One of my favorite meals of 2011 took place in the front seat of my car. Following up on a tip, I had landed at Taste of Kerala, a bare-bones storefront on Mayfield Road. The "restaurant" had no seating save for the few chairs up front for customers to plop into while waiting on take-out orders, the only type of orders the place offered. My intention was to order one or two dishes and hustle home, but when I looked at the menu — a short slip of paper with a handful of items — I went a little overboard. The front seat of a Honda coupe might not make for the most glamorous of dining rooms, but that meal still ranks as one of my favorite taste memories of the past 10 years.
As a fan of the cuisine, I had eaten at every other place in town, from the pricy Northern Indian staples of the east side to the economical South Indian joints on the west side, but that initial meal at Taste of Kerala made a lasting impression. Puffy idli with sambar, chickpea curry, and a goat biryani that blew the top of my head off with spice. In addition to the electric flavors, diners were rewarded with ridiculously low prices, a happy consequence of the low-overhead operation.
From nearly the beginning, owner Anil Kumar, who hails from the state of Kerala in South India, has spoken of his plans to open a restaurant. After six years of laying the groundwork, that dream came to fruition in October when Taste of Kerala was reborn as a full-service operation. The restaurant, in the former home of Tomaydo Tomahhdo, sits in the triangle formed by Chagrin Boulevard and East and West Brainard roads. The plan is to reopen the original spot, which is currently closed, following some renovations.
One of the first things diners see at the new place, if they're paying attention, is an entrance to the kitchen with clearly marked sides for vegetarian and non-vegetarian food preparation. If you're there for the lunch buffet, you'll notice also that the vegetarian and non-vegetarian chafing dishes are physically separated, steps that clearly are intended to put observant vegetarians at ease. Fans of the old spot will also see that the menu has gained considerable weight thanks to new options. Prices edged up too, but they still come in lower than many full-service competitors in the field.
There are few better comfort food experiences than dipping warm pieces of airy idli ($6.99) into tart and tangy sambar, a sort of vegetable stew. The steamed pancakes soak up the flavorful brew like a sponge. For a nice added kick, follow it up with some spicy chutney. Like those idli, dosas are made from a fermented batter of ground rice and lentils, and they go great with sambar and chutney, but that's where the similarities end. In the masala dosa ($8.49), a paper-thin, brittle-crisp crepe the length of one's forearm is rolled around a spiced potato mixture. Idiyappam ($9.99), an intriguing dish we haven't encountered elsewhere around town, arrives as twin nests of steamed rice flour noodles that are served with black chickpea curry for ladling over the top.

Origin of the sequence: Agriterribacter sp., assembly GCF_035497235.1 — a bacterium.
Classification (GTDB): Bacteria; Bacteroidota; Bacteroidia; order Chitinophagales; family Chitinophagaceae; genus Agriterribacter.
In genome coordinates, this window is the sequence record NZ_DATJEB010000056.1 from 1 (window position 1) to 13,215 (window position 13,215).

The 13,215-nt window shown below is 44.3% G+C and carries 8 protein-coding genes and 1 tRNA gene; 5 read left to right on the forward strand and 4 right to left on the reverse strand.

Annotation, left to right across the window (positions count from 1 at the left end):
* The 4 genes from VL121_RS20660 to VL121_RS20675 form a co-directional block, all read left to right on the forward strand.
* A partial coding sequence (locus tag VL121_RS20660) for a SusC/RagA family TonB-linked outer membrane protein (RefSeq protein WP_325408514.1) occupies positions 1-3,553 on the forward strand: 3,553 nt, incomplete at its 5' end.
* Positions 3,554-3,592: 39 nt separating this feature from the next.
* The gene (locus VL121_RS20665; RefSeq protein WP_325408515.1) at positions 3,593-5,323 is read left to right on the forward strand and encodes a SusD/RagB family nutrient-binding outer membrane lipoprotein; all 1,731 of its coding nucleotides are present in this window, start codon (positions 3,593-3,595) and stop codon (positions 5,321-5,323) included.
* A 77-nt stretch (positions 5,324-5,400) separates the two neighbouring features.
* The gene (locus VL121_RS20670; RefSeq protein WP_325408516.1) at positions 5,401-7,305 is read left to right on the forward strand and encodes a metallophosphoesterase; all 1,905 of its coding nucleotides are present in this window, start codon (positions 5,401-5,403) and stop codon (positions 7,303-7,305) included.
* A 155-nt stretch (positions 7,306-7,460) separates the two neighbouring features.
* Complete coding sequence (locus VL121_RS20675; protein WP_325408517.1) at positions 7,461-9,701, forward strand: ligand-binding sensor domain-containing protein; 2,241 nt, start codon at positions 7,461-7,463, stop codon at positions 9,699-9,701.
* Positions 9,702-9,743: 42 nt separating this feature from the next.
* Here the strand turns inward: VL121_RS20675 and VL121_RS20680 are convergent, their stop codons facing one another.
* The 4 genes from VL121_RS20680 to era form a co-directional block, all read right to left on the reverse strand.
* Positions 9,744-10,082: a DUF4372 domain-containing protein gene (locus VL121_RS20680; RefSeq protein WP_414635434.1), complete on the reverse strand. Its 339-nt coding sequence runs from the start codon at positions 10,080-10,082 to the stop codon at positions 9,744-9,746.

Taste of Kerala's curries are a revelation. Kerala is often called the spice capital of India, a claim that's backed up by many of the dishes served here. Black pepper, tamarind, turmeric, cardamom, curry, garlic, ginger and hot chile peppers, whose fury is often tempered by coconut milk, all make appearances. That tropical coconut enriches vegetarian dishes like eggplant masala and vegetable korma and non-veg dishes like beef curry and mutton korma. Staples like butter chicken ($10.99), chicken curry ($9.99) and tikka masala ($10.99) hit all the right marks and more. Those prices include basmati rice and naan, by the way.
Kumar's goat biryani ($13.99) is every bit as a good as I remember. It's dark, spicy and studded with tender bone-in goat meat. "Medium" here is a strong 7 on the Richter magnitude scale of heat. Those flames are moderated by dollops of cool, calming yogurt-based raita. There are other biryani varieties made with paneer, chicken, lamb and shrimp.
A recent lunch buffet ($12.99) was stocked and replenished with three vegetarian dishes, three meat dishes, a few starters like paneer pakora and vegetable cutlet, and sambar, naan and rice. There was no attempt to keep the fried starters warm, the three meat dishes were all chicken, and there was a disappointing absence of chutneys and raita. Despite those issues, the food was well prepared and worth the price.
It's clear that management is still getting the hang of this sit-down restaurant thing. Service was warm and attentive during a recent dinner, and our meals came out quickly, but it was also a bit frenetic and uneven. Tables that had been vacated before our arrival sat littered with dishes long after we sat down. While unseemly, it didn't affect our meal in the least.